llowing vessels, leading to the attack of Fort St. Philip: Cayuga, Pensacola, Mississippi, Oneida, mi around with Gen. Butler to the back of Fort St. Philip to try and throw in troops at the quarantrewith the capitulation of Forts Jackson and St. Philip, which surrendered to the mortar flotilla onround. I devoted but little attention to Fort St. Philip, knowing that when Jackson fell Fort St. sted on the flag-staffs of Forts Jackson and St. Philip. In agreement of the above, we, the undery transports, twelve miles in the rear of Fort St. Philip, the nearest point at which a sufficient upon the Harriet Lane, but when opposite Fort St. Philip she blew up, killing one of their own menfter the action between our fleet and the Forts St. Philip and Jackson commenced, in consequence of tion I received a pretty severe fire from Fort St. Philip. I immediately after extricated my ship y. But the passing of the Forts Jackson and St. Philip was one of the most awful sights and events [14 more...]
sir: I have to report, that in the action of the morning of the twenty-fourth instant, from four A. M. to half-past 5 A. M., against the rebel forts Jackson and St. Philip, masked and water-batteries, and some sixteen rebel gunboats, this ship engaged the enemy, at fifty minutes past three A. M., with shell, grape, and canister, of which one hundred and five rounds were fired from the nine-inch guns in broadside, at one time within one hundred and fifty yards of Fort St. Philip. Great difficulty was experienced in discharging the eighty-pounder Dahlgren rifle. This gun is defective in its vent. The conduct of the men and officers was under your own eyehaving the forward axletree shot away. We encountered the boom-chain, and broke it adrift by running over it and dislodging the anchored hulks; this close to Fort St. Philip. We also had an encounter with an iron-clad ram, which struck us in the starboard gangway, but the chain armor, to a great extent, received the blow and save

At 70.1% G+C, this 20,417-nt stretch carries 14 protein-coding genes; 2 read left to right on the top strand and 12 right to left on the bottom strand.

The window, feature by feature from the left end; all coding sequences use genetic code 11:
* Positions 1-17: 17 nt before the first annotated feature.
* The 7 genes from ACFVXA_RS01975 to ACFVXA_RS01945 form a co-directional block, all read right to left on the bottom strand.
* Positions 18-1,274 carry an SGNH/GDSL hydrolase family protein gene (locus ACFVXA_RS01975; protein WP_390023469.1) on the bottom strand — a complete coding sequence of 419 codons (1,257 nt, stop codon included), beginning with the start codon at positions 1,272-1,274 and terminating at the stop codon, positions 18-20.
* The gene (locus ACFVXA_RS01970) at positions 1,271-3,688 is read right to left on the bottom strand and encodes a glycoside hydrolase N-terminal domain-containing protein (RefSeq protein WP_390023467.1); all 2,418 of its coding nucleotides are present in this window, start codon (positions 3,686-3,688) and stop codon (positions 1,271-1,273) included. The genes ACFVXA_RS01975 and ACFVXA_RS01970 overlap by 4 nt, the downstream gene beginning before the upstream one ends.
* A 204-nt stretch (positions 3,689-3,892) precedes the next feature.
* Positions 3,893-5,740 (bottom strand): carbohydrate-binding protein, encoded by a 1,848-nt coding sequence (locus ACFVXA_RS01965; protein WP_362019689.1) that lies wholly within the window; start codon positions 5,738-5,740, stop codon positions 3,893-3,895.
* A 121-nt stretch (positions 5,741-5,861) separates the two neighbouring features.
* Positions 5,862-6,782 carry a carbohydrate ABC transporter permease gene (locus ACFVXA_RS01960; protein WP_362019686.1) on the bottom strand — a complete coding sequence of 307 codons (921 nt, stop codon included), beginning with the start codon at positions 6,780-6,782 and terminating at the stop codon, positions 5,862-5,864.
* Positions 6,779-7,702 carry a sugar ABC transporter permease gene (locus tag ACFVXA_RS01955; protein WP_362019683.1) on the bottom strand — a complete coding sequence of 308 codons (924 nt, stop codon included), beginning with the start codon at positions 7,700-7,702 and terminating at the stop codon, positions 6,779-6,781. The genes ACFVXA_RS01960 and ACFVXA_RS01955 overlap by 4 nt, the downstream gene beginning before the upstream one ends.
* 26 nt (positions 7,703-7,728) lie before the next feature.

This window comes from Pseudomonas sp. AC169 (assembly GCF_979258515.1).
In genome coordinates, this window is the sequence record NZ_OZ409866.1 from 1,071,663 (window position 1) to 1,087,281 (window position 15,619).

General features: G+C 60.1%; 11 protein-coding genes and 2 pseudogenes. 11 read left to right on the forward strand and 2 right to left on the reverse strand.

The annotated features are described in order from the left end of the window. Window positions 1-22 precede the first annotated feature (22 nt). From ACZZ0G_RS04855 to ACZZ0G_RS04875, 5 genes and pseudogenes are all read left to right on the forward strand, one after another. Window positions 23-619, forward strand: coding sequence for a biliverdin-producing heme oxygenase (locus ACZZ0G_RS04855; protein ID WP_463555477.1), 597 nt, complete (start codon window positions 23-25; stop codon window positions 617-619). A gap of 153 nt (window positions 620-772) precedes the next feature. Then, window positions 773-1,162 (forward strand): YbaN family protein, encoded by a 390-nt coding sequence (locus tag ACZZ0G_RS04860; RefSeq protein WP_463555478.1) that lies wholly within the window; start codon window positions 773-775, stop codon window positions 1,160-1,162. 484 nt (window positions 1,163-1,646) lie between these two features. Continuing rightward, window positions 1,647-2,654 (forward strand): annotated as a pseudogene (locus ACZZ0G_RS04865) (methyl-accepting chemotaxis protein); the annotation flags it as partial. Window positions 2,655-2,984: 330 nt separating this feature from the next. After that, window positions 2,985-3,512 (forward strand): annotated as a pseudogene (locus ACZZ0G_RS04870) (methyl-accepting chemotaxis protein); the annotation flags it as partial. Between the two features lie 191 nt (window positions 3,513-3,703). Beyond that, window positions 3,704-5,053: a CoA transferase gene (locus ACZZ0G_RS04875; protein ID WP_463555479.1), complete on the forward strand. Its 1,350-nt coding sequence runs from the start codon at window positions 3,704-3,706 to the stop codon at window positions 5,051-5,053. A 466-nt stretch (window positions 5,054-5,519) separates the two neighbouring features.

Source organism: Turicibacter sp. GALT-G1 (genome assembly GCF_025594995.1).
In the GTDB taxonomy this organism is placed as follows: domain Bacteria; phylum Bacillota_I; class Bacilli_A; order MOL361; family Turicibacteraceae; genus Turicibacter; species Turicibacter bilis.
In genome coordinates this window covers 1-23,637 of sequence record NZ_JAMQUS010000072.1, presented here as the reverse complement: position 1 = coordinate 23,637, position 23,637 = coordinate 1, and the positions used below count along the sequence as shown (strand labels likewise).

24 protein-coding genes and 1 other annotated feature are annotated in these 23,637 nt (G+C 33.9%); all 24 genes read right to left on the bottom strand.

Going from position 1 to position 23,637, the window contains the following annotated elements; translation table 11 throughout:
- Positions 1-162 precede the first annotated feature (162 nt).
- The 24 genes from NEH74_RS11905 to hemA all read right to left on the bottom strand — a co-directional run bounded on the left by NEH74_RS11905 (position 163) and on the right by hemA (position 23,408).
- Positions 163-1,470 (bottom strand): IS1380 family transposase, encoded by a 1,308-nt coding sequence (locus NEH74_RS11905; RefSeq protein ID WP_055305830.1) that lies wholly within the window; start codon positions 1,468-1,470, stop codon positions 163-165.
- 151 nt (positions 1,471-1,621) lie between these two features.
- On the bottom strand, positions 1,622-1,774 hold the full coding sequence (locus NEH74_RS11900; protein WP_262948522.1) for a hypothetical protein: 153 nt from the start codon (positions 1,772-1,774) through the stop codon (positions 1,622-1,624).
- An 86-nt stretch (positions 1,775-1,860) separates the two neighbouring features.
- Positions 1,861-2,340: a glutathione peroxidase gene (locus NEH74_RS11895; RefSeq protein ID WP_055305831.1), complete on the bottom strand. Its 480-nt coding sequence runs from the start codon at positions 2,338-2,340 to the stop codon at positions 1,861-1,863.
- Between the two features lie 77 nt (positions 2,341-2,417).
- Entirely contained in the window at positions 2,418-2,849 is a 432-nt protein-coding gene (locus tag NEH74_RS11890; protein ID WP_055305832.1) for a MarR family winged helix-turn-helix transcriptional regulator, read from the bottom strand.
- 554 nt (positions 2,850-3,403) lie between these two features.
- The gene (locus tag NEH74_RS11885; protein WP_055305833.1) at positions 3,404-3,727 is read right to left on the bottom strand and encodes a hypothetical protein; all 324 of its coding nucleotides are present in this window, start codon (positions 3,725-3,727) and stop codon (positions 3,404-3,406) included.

l moats; and across the York River lies Gloucester Point, with a scanty rear-guard just hurrying from its supporting works, and a yellow flag still fluttering from its hospital. To conclude, for I must end and forward these hurried pages: I. Will the rebels make a stand at an interior line of peninsula defences? Deserters say they will not; that they are afraid of McDowell's advance, and are hastening to unite with their Gordonsville columns ; that the failure of Forts Jackson and St. Philip to sink our gunboats in the Mississippi has opened their eyes to the admirable shrewdness of McClellan in essaying the peninsula. Per contra. Read the curious addresses which we find awaiting us here in various parts of the works. Here is one copied from a sand-bag on the grand parapet: follow us, and we will give you what you won't need. Just come out A few miles. All we want is A Fair showing. Is this a delphic utterance veiling some mysterious danger in wait for us ahead,